Suppose the deed from Sharpe to John H„ Jernigan had been duly registered so as to pass the title to' him, in February, 1866, and that in the following June, Jernigan had conveyed to the use of his wife by deed duly registered. The title of the wife would have been good against all the world, for upon a proper issue submitted, the jury have found that at the time of the execution of the-the second deed, the husband owned property subject to execution twice the amount of his debts, and upon that finding the Court adjudged, as matter of law, that Jernigan. “retained property fully sufficient to satisfy all his then creditorsand from that judgment the plaintiff does not appeal. The jury also found by their verdict, that the surrender of the first and execution of the second deed, were-“without the intent to hinder, delay or defraud creditors.”' Upon such a view of the case, of course the plaintiff could not recover. Hence he is compelled to take the ground that the first deed vested the legal estate in John H. Jernigan,. and that the deed of Jernigan and wife, executed to Nowell *474in 1868, was the conveyance of the husband’s land, and that he being then insolvent, the deed was fraudulent as against his creditors and that the notes for the purchase money belonged to his estate.
This presents the single question, whether a deed executed and delivered, but never registered, passes the legal ■estate. It is indisputably settled in North Carolina, that it ■does not, under our statute, Bat. Rev. ch. 35, § 1. Triplett v. Witherspoon, 74 N. C. 475 ; Wilson v. Sparks, 72 N. C. 208 ; Hogan v. Strayhorn, 65 N. C. 279 ; McMillan v. Edwards, 75 N. C. 81.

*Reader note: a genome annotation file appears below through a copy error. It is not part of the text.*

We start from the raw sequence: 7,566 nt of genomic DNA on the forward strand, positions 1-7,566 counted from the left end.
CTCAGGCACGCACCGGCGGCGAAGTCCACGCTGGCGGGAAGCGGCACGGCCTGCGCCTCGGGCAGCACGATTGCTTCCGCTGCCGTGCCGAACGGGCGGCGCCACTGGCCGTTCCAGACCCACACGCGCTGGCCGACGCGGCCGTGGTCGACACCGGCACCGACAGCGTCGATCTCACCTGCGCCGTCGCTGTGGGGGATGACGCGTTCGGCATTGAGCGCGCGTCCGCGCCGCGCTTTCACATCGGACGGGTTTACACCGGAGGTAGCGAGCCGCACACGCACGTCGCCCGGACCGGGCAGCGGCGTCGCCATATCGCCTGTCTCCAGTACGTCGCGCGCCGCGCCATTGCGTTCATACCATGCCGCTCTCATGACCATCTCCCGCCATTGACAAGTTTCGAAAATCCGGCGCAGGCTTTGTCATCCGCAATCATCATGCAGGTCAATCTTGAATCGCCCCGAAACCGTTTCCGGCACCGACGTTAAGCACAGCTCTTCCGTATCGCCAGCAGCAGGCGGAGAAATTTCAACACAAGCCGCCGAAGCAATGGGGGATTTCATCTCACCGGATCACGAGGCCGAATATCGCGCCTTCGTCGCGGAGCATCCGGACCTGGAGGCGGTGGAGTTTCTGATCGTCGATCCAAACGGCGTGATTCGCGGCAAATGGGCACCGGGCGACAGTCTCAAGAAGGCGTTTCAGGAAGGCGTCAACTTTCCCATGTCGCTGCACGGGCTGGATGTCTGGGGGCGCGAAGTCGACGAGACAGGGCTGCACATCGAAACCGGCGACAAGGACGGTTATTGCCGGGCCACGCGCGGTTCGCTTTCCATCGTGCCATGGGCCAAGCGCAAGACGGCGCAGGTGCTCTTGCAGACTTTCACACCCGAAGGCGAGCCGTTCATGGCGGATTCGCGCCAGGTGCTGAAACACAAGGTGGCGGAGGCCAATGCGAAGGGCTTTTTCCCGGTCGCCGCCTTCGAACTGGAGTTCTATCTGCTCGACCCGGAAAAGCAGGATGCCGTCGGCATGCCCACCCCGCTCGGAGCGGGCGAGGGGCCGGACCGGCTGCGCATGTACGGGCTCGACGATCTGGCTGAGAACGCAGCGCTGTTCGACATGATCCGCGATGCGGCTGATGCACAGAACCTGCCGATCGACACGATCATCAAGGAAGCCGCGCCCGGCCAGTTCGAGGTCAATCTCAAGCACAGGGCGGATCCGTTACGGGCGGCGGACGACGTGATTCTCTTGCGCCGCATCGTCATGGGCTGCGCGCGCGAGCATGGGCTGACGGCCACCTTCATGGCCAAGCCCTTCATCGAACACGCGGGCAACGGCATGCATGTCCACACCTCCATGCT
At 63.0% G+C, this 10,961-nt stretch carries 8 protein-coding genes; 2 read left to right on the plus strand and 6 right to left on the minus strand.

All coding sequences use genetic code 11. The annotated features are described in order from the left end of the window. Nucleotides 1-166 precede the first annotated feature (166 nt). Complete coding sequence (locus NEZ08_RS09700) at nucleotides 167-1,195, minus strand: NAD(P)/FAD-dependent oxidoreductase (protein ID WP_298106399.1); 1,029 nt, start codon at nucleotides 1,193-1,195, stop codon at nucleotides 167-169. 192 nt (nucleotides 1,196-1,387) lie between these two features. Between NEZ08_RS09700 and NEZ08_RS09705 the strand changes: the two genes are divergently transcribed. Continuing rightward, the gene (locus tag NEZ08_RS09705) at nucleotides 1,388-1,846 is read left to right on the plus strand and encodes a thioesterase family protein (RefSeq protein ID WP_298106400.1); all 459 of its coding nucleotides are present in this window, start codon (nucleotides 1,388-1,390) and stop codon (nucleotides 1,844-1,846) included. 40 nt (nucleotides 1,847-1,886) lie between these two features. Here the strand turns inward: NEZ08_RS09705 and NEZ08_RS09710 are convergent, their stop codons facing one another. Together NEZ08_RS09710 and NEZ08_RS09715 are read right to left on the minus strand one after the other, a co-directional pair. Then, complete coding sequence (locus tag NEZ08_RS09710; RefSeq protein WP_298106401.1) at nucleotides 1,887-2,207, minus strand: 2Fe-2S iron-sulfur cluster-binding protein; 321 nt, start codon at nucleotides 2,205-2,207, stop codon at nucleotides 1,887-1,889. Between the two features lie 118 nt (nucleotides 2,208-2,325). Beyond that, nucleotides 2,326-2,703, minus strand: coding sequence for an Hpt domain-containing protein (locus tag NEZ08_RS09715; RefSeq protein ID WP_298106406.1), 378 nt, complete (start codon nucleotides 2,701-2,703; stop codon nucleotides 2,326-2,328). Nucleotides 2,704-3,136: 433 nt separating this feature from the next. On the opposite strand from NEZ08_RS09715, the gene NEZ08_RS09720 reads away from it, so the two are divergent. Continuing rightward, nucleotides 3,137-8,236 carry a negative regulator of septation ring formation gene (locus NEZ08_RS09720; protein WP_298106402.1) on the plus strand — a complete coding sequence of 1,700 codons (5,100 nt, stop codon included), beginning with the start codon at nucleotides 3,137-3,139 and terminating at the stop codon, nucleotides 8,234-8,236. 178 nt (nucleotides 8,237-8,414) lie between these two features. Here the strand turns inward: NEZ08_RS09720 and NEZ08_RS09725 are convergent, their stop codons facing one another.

The title therefore not having passed to John II. Jerni-■gan by the deed of February, remained in Sharpe, the bar-gainor, and was by him passed to Mrs. Jernigan by the deed -of June, which was duly proved and registered. The husband having means “fully sufficient” to pay all his debts .after the purchase of the land, and the jury having negatived .all fraudulent intent as to creditors, it was certainly lawful for him to direct the deed to be made to his wife or any body else. It was his own concérn.
Linker v. Long, 64 N. C. 296, cited by Mr. Clark, has no .application, for there the deed was registered and the registration related back, so as to pass the title from the date ■of the deed. The deed was therefore admissible as evidence •of title, although it had been re-delivered by the bargainee •to the bargainor.
The maxim eo legamine quo legatur has been shorn of much ■of its unrelenting nature. All mortgages and deeds of trust though proved and registered, may now be discharged and the title he revested in the grantors, by a simple endorsement upon the margin of the Register’s book, that the provisions thereof have been satisfied. Bat. Rev. ch. 35, § 29. As the title to lands may be thus passed without deed, .so on the other hand, the title sometimes cannot be passed *475by a deed duly executed and delivered without other observances. The whole matter is regulated by statute.
The exceptions to evidence, taken by the plaintiff in the progress of the trial and overruled by the Court, cannot be considered, as no appeal appears to have been taken by him. They' appear not to have heen insisted on in this Court, and we take it that they were abandoned as untenable.
There is no error. The defendant, Sallie X>. Jernigan, is entitled to judgment against the plaintiff on the verdict, and we are of opinion that she is entitled to judgment against her co-defendant, Nowell, upon the notes. C. C. P. § 248.
The judgment is reversed and the case remanded to he proceeded with in accordance with this opinion.
Per Curiam. Judgment reversed.